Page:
How to fix the inaccessible boot device error after a Windows 10 reset

The Blue Screen of Death (BSOD) error screen as shown on a Samsung monitor in an office

Microsoft released the long-awaited Windows 10 to the masses back in 2015, with the famous operating system having been given a much-needed modern overhaul. Out went the disappointing layout and functionality of Windows 8/8.1 and in came a new design and a host of refreshing new features.

Many users jumped on the Redmond firm's initial free upgrade offer, with millions more having now upgraded from older versions such as Windows 7 and 8.1. The majority of these upgrades proved successful and stress-free but, as with many aspects of modern technology, the process isn't without its pitfalls.

When attempting to make the upgrade, a number of Windows users have run into the infamous blue screen of death (BSOD) 'Inaccessible boot device' error, stopping them in their tracks. Some have even reported that the error occurs when trying to use the OS' Reset option.

Usually, this BSOD shows itself when the operating system is unable to access the system partition when starting up. However, whilst it is a frustrating hurdle, the issue can be relatively easily solved with a few logical steps. So, if you find yourself staring at an INACCESSIBLE_BOOT_DEVICE error on your PC or laptop, try the below solutions to get your system back up and running.

Laptop users

If you're experiencing the problem on a laptop, it's possible that an external HDD drive or memory stick may be the cause. This usually happens when the operating system mistakenly attempts to boot from the connected drive - so check to see if any are currently connected to your device, remove them and start the installation process again.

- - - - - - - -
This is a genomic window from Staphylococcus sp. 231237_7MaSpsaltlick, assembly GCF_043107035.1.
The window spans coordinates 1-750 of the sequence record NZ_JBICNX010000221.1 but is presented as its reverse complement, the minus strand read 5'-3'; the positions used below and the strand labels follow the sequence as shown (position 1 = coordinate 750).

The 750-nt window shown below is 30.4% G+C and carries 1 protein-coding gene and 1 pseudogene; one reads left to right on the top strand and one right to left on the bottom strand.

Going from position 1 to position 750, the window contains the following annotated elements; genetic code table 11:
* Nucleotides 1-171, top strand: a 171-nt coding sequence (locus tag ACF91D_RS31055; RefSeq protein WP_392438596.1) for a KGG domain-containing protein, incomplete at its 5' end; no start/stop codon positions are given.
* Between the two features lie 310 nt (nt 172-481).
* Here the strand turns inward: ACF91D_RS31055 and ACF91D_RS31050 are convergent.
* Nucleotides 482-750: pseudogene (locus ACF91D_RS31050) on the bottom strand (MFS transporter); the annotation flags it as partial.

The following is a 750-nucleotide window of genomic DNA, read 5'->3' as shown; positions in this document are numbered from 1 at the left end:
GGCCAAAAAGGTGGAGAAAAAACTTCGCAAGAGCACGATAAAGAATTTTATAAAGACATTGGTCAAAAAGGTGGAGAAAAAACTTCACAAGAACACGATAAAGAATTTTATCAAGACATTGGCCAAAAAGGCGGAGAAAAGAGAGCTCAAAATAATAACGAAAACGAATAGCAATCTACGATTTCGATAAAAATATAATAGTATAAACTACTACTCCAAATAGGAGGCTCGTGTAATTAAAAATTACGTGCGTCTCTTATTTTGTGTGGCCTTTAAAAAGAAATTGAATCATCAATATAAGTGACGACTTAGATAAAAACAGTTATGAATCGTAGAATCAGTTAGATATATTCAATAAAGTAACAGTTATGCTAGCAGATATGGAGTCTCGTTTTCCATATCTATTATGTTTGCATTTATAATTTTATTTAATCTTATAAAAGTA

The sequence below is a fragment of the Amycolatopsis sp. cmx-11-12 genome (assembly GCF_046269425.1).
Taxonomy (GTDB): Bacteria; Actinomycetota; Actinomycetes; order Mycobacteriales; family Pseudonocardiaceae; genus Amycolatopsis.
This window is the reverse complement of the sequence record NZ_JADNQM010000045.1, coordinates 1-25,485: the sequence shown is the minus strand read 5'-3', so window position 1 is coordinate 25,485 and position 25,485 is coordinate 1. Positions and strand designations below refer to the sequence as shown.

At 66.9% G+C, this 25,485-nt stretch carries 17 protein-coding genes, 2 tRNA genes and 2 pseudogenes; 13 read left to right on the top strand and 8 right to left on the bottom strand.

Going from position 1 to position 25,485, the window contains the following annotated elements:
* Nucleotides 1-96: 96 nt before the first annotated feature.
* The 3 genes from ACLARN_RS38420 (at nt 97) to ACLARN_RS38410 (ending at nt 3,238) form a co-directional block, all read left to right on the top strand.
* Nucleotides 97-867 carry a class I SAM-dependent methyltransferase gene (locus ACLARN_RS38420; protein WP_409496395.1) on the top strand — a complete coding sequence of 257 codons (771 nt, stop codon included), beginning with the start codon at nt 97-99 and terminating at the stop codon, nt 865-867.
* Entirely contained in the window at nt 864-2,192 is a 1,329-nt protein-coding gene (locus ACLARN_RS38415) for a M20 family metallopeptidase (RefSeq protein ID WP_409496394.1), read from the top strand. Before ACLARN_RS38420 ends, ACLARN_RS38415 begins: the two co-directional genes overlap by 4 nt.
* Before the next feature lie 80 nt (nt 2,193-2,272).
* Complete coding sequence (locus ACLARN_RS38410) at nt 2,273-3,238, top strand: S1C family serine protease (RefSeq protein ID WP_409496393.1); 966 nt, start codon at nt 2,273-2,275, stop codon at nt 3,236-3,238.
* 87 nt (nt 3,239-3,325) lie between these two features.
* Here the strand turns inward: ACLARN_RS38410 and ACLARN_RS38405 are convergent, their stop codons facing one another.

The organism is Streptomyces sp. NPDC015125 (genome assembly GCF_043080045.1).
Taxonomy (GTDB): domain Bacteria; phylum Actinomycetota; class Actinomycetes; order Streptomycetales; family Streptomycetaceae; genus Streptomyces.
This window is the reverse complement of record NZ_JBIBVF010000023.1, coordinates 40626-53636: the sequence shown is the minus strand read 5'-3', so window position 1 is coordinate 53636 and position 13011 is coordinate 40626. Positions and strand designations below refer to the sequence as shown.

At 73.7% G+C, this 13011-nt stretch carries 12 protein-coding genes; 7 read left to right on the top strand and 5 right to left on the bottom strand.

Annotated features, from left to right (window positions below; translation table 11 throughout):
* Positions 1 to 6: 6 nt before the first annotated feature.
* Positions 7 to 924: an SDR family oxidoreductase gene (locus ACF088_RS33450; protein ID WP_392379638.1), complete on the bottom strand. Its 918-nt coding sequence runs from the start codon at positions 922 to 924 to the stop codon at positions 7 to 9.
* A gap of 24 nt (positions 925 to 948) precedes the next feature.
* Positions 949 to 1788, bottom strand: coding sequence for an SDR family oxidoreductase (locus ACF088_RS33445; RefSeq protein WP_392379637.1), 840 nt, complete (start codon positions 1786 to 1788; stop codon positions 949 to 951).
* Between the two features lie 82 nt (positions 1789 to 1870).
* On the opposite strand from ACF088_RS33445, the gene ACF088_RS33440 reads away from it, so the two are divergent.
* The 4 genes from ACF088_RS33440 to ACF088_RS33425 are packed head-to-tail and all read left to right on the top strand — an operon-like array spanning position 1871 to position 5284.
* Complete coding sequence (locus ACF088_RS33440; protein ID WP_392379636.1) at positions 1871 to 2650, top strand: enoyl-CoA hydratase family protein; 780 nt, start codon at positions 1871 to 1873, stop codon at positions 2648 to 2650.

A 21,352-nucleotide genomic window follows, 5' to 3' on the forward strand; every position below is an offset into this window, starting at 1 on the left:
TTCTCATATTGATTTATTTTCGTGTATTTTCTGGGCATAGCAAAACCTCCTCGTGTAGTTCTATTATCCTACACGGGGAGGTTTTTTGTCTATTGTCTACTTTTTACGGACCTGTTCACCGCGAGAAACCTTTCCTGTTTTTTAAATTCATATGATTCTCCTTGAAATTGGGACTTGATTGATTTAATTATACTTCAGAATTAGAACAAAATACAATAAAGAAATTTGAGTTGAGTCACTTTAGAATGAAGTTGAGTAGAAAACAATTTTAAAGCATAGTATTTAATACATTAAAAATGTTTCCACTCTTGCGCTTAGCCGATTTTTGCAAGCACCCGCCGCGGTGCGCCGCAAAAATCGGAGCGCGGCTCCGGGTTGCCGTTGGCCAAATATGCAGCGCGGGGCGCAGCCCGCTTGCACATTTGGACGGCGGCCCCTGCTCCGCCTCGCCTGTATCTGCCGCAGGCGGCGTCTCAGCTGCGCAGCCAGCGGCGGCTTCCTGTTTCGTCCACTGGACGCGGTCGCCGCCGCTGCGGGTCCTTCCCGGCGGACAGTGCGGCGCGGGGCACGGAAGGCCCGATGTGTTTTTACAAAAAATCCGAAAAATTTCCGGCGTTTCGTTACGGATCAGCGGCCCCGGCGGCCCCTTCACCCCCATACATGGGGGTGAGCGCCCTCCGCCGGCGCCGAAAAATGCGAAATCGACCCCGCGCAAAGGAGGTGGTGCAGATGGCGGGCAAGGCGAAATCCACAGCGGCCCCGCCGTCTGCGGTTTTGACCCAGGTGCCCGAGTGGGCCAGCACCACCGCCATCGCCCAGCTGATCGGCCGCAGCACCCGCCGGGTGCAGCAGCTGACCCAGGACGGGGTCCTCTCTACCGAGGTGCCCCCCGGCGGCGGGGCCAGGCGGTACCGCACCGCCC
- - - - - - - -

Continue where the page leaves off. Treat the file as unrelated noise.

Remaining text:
PC users

Similarly, a PC may be attempting to boot the operating system from a solid state drive (SSD) -- so check to see whether you are currently using one alongside a hard disk.

If you are, disconnect this from the machine by simply removing the SATA cable from the back of the hard disk and restart the system.

When Windows is back up and running, ensure the drive is switched off and reconnect it to your PC.

Daniel Todd

Dan is a freelance writer and regular contributor to ChannelPro, covering the latest news stories across the IT, technology, and channel landscapes. Topics regularly cover cloud technologies, cyber security, software and operating system guides, and the latest mergers and acquisitions.

A journalism graduate from Leeds Beckett University, he combines a passion for the written word with a keen interest in the latest technology and its influence in an increasingly connected world.

He started writing for ChannelPro back in 2016, focusing on a mixture of news and technology guides, before becoming a regular contributor to ITPro. Elsewhere, he has previously written news and features across a range of other topics, including sport, music, and general news.